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What Is the Statute of Limitations for Car Accidents in Colorado?

May 7, 2019

Between 2016 and 2017, the Colorado State Patrol saw car accidents decrease slightly. The number of all crashes reported to their agency decreased from 27,187 to 26,978. While this is fantastic news, crashes still happen. Fatal crashes increased by 12.3%. Overall, the Colorado DOT and the state patrol both report fatalities have increased. Crashes can happen at any time, so it’s best to understand your rights and requirements.

What do you do if you’re in a car crash in Colorado? If you were a victim in a car accident, you need to understand your rights. One of the things you should know is how long you have to file a claim for injuries received during that crash.

What is the Statute of Limitations in Colorado?

The Colorado Revised Statutes 13-80-101 states you have two years for many personal injuries, such as negligence or slip and fall cases. However, this increases to three years when personal injury is the result of an automotive accident. However like any law, there are always exceptions, which is why consulting with a qualified personal injury lawyer is critical.

There are a few exceptions to this. Let’s say you were in a car crash with a drunk driver. Years later, you’re having issues with your health. Tests find a surgical sponge was left behind and it’s now causing issues. The statute of limitations starts when that health issue is discovered.

The second exception comes into play if your crash was with a government vehicle. In that case, you have 180 days from the date of the injuries to file your complaint.

If the car accident caused serious issues with cognitive or mental abilities, the process of tolling is used to delay the lawsuit. The statute of limitations is paused to allow time for the plaintiff to regain the mental skills needed. Tolling is also used if the defendant is in a severe financial crisis and suing at that point would be futile.

If the person filing the complaint is a minor, the statute of limitations shifts until that minor reaches the age of 18 for most personal injury claims. For car accidents, the minor will be 21 before the lawsuit is filed.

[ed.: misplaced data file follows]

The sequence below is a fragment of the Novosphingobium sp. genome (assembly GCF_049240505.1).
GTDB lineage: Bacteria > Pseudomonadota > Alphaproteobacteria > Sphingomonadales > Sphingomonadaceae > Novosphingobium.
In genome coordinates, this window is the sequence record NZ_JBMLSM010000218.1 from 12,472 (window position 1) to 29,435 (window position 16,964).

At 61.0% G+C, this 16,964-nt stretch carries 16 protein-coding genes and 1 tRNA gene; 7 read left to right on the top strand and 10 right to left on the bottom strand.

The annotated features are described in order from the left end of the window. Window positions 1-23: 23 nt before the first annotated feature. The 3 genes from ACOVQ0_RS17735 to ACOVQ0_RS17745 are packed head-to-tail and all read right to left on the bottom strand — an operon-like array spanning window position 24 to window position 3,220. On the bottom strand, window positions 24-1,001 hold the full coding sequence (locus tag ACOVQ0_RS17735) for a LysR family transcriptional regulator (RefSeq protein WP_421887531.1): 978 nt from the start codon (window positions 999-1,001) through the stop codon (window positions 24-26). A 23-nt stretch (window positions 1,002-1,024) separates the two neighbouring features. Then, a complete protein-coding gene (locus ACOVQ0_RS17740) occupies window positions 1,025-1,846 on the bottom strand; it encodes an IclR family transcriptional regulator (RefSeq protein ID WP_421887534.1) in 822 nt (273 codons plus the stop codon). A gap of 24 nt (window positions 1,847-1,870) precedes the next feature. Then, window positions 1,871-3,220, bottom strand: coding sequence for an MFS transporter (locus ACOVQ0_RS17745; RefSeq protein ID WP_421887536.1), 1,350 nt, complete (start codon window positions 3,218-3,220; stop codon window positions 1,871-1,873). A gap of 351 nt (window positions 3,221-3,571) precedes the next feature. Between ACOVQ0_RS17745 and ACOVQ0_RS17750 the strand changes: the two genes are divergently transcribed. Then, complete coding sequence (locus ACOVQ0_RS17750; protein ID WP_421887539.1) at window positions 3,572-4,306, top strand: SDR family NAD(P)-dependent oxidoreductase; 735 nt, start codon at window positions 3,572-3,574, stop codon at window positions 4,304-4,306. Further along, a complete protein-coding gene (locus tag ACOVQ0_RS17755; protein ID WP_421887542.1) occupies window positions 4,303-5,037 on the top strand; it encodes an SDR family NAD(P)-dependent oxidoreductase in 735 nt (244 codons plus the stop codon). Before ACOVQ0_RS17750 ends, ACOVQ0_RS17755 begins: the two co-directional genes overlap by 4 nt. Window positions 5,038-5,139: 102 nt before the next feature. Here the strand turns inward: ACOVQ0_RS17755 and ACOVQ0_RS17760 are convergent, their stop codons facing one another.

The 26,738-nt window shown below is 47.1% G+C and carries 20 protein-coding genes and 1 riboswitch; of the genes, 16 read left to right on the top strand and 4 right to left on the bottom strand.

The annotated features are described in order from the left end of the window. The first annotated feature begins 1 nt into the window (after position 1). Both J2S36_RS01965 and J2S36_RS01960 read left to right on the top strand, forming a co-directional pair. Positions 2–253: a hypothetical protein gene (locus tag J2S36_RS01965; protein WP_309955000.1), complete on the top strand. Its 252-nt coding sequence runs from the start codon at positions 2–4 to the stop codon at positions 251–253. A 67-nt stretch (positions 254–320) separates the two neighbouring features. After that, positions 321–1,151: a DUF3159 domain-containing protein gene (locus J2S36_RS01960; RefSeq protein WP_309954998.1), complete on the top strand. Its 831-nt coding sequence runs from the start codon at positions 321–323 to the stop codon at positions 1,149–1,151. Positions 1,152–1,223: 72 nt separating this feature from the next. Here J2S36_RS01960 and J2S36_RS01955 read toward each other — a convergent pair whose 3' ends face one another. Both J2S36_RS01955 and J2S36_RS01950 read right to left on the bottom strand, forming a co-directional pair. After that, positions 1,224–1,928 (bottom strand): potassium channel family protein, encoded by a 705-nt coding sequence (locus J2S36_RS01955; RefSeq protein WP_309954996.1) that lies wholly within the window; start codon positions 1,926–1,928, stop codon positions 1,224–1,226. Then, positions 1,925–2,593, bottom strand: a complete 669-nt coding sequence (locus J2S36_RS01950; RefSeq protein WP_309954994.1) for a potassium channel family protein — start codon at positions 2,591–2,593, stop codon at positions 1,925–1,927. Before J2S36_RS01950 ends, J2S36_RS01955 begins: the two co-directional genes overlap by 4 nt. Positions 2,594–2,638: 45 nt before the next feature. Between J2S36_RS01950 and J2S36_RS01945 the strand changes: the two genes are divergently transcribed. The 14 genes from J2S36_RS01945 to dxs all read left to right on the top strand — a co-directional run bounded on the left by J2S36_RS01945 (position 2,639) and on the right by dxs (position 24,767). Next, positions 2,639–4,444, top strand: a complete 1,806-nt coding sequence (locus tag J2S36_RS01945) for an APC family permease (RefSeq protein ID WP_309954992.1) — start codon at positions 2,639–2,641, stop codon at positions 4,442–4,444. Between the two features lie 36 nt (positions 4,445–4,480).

Other Important Laws Regarding Vehicle Crashes in Colorado

If you’re in an accident, you are required by law (42-4-1602) to stop your car, get off the roadway if possible, and remain at the scene. You have to share your name, contact information, and registration information. If you hit a car that is parked or unattended, you must leave your contact information on the car or locate the person whose car you hit. If you hit something like a traffic light post or street sign, you should notify the town or city. If someone hits you, they should leave information. If they don’t, contact the police.

Colorado allows you to file accident reports online if a police officer did not come to the accident scene. You should contact the policy if the accident led to an injury or property damage. If you must file the accident report this way, you need to have the other driver’s information. This includes his/her name, phone contact, and insurance information.

Many accidents will involve an officer coming to the scene. In this case, the officer will file the reports for you. If you receive a letter from the Department of Revenue, the instructions regarding what you need to do will be in that letter. Make sure you complete those steps as quickly as possible.

You can get a copy of the accident report by filling out a Requester Release and Affidavit of Intended Use and the required fee. The Department of Revenue keeps accident reports on file for seven years. It can take up to 90 days for this information to arrive.

Take These Steps After an Accident

When you’re in a car accident, stop, call the police, and stay in your car if possible. You may feel okay, but adrenaline is rushing through your veins. It can mask pain. You don’t want to move if there is a chance you’ve suffered damage to the neck or spine. It could be catastrophic if you got up and further injured the spine. Let an EMT check you out at the scene. Go to the hospital if there are injuries.

Get photos if you can. If you’re unable, ask a passenger or witness to the crash to do it for you. Get the name and information for the other driver. After you’ve been seen by doctors, call your insurance company and get a claim started. Eventually, either your or the other driver’s insurance company will provide a settlement amount. Don’t agree without consulting a lawyer.

It’s time for a free consultation. It costs nothing to find out if you have a valid complaint. Don’t let the stress wear you down. Call our Denver car accident lawyer Jordan Law at (303) INJURED, (303) 465-8733 to discuss your accident. If chat is easier, click the green chat button and speak to an attorney 24/7.

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